Well, it cuts both ways, right? If the Rockets had landed the first overall pick in 2023, they’d have selected Victor Wembanyama. That was a fairly easy decision for the Spurs, wasn’t it? So why are we docking points from Stone for making the obvious choice with the 20th pick in Cam Whitmore?

Luck is a variable for every general manager. We shouldn’t criticize Stone for making obvious decisions if they were also the right decisions.

Besides, he also made a clever trade for Alperen Sengun. The Rockets sent the Thunder two additional picks that are likely to convey in the second round in exchange for the young star.

Surely, Stone deserves credit for that.

Doesn’t he?

Well, it’s become a piece of Rockets X folklore that assistant Eli Witus was responsible for selecting Sengun.

Is that true? We’re not sure. Google doesn’t provide any answers. If you can find an article that suggests that Witus wanted Sengun, send it our way.

Let’s assume that it’s true. So what? Isn’t part of Stone’s job to delegate responsibility? Let’s pretend, for argument’s sake, that Stone was thoroughly opposed to selecting Sengun.

We’re going to credit him for trusting his staff. That’s leadership. We don’t care who wanted Sengun.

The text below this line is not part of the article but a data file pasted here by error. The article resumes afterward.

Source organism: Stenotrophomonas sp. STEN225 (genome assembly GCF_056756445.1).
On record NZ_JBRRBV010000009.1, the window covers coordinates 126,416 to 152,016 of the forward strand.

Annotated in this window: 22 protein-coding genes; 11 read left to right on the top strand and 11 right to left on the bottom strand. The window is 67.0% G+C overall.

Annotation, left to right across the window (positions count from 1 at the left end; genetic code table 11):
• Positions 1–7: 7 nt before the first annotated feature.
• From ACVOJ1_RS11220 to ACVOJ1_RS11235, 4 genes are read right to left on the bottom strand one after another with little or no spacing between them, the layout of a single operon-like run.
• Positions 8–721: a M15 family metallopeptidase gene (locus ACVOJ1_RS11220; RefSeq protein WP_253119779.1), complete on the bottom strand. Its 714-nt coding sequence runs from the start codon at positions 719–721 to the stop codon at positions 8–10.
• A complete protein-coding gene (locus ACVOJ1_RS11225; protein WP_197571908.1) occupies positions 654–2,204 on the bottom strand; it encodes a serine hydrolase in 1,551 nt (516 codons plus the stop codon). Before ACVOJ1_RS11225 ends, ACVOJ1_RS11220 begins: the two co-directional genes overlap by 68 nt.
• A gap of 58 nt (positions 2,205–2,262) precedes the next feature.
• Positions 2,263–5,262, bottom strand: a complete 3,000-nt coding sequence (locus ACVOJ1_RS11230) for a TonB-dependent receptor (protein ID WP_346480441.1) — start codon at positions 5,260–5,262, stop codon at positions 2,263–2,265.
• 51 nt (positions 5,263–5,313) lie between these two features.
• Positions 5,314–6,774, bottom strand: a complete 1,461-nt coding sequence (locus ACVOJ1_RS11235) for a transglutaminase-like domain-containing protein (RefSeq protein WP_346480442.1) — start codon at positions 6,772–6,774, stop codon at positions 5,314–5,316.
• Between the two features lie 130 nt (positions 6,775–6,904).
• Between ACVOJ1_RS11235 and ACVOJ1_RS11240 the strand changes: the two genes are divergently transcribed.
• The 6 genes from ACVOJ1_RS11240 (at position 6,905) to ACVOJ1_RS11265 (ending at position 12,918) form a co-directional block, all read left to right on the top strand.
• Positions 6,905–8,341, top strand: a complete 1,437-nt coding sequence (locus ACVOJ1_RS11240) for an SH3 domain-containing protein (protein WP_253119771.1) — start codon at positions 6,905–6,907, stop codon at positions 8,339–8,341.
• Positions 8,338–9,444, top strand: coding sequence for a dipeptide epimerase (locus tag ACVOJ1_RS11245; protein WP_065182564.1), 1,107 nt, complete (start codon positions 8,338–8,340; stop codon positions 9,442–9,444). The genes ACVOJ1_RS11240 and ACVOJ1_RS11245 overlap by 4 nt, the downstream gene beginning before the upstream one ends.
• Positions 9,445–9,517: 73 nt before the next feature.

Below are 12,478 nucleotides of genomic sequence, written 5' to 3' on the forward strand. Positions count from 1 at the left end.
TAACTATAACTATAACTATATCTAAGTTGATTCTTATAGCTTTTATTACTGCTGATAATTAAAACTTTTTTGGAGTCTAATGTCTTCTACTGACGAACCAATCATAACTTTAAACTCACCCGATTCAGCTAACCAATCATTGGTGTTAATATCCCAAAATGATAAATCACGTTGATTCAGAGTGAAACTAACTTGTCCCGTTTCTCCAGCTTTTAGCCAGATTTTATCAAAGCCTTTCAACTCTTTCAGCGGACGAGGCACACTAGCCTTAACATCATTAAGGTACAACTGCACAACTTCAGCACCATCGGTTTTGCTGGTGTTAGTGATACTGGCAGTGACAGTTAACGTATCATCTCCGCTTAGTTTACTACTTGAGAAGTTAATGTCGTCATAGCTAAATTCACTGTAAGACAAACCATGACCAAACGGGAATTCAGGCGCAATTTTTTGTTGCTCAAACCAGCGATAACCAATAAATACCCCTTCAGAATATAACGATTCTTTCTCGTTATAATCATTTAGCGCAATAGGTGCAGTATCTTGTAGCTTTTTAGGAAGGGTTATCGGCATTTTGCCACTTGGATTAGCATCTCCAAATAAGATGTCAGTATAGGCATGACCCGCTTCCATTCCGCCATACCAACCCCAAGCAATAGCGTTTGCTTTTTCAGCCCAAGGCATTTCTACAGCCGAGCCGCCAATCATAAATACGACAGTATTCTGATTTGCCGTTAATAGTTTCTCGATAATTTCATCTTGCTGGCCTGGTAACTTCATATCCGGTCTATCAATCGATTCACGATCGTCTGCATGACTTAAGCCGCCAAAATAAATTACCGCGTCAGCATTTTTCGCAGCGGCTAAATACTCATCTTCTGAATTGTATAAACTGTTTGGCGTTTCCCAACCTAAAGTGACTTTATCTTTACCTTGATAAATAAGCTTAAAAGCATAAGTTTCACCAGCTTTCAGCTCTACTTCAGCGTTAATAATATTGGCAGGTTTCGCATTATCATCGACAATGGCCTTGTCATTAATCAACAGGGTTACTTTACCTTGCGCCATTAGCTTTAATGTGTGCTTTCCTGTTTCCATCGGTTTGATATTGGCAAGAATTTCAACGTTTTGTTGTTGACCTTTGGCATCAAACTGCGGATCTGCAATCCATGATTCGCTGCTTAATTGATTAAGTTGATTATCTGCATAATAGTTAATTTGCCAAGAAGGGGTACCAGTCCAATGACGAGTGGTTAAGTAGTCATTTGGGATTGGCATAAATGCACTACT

We care that Sengun was acquired by Stone’s regime. Any criticisms about what Stone wanted or didn’t want are speculative if your name isn’t Fertitta, Udoka, or Stone.

It’s not reasonable to judge a general manager on incomplete, uninformed hearsay. There’s a simple formula for judging a GM. What situation was the team in before they took over, and what situation are they in now?

By that measure, Stone has done a fine job.

That doesn’t mean that he’s been perfect

Last summer, Stone gave away second-round picks like Oprah Winfrey used to give away cars:

“You get a pick, and you get a pick, and you get a pick!”

Stone was firing off second-round picks to clear marginal contracts from the books. It was a bit messy. It was worthy of criticism.

Overall, his track record on trades has been mixed. He’s also been relatively inactive on the trade market. The biggest deal Stone has made post-Harden has been the Christian Wood deal.